Regardless of the politics, temple’s such as those in Southall still offer much to the community, from keep-fit classes for the elderly to free education for the youth. However, the shadow of all the scandals and allegations loom large over much of what the Gurdwaras do.


Baldeep added, “The youth have no voice. TPV have been trying to do something positive but have had doors shut on them everywhere. Although lots of people don’t want neither the Baaj or the Sher Party to run their Gurdwaras, they do not know how to get them out, so feel they have no other choice.”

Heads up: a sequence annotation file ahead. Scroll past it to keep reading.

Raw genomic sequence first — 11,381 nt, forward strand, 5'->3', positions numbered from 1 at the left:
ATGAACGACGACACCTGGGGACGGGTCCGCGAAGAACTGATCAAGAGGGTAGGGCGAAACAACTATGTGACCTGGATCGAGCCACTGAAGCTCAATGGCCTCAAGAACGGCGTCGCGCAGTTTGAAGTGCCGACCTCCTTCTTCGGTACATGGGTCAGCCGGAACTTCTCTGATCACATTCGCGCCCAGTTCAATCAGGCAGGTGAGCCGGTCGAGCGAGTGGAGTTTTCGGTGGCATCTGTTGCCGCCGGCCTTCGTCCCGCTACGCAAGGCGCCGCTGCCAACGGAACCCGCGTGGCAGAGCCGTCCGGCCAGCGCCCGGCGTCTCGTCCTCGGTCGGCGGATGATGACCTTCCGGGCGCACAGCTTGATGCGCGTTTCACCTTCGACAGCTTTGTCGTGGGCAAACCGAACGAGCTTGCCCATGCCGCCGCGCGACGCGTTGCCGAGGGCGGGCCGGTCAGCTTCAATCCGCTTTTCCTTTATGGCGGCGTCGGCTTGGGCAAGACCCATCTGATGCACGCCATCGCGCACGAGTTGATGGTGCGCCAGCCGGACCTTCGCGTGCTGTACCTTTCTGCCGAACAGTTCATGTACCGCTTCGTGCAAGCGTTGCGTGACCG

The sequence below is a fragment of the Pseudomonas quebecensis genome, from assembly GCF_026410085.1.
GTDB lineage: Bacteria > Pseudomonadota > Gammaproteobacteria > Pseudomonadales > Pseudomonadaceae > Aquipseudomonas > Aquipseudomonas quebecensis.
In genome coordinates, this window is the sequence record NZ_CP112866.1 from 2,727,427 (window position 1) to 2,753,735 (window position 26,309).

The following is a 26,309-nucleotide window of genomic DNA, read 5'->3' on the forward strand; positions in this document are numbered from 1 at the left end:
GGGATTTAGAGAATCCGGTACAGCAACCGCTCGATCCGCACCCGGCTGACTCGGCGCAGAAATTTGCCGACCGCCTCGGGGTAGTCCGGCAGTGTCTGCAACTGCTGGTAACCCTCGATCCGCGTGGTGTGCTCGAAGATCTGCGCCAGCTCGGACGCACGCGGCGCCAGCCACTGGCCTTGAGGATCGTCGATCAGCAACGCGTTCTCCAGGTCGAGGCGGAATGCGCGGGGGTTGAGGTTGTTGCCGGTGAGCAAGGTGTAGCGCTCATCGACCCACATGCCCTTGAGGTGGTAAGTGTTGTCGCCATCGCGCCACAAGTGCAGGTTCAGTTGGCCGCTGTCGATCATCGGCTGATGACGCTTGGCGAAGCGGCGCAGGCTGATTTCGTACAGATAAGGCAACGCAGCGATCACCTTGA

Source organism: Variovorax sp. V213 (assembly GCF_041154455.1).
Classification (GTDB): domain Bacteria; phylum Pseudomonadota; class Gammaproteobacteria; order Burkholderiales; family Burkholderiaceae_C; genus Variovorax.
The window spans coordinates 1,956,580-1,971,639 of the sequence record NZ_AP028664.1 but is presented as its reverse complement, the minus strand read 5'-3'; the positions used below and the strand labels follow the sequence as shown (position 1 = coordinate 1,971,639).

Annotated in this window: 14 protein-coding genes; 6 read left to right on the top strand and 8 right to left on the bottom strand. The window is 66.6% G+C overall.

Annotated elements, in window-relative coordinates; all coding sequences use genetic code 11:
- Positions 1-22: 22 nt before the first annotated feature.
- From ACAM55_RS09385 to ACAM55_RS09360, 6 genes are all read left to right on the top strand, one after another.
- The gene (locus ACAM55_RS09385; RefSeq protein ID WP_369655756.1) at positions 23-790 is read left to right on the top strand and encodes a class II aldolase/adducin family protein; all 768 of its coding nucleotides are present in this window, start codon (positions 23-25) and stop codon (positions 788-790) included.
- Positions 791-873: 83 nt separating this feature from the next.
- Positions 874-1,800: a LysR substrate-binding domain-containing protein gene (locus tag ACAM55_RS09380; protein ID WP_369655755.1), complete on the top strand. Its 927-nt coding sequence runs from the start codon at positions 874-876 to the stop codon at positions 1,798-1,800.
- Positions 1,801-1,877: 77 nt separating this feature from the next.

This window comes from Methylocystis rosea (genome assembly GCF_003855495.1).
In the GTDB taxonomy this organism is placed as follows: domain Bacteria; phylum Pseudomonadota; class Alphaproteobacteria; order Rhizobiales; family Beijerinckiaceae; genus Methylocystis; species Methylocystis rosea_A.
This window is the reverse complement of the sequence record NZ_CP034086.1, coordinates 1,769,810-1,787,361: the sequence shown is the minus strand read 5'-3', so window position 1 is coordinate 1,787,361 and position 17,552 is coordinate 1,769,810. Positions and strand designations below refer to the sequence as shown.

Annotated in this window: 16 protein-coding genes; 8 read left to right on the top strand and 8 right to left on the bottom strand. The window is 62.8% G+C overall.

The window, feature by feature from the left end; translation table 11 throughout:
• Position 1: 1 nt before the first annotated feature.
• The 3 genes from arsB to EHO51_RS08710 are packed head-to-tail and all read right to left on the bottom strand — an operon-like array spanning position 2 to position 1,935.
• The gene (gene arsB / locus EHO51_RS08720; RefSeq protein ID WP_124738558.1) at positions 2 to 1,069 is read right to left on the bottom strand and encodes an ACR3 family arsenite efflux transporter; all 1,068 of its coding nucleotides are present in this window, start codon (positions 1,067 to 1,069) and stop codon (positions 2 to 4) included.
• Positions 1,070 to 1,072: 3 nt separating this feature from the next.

Although nefariousness goes hand-in-hand with politics, it does not go hand-in-hand with the Sikh religion, leading to a conclusion many share, echoed by Baldeep.


“Our Gurus did not believe in election, they believed in selection. It is time for the elders to step down. Every election seems to get worse and it is turning people off being involved with the Gurdwara. Politics and Sikhi should not be mixed.”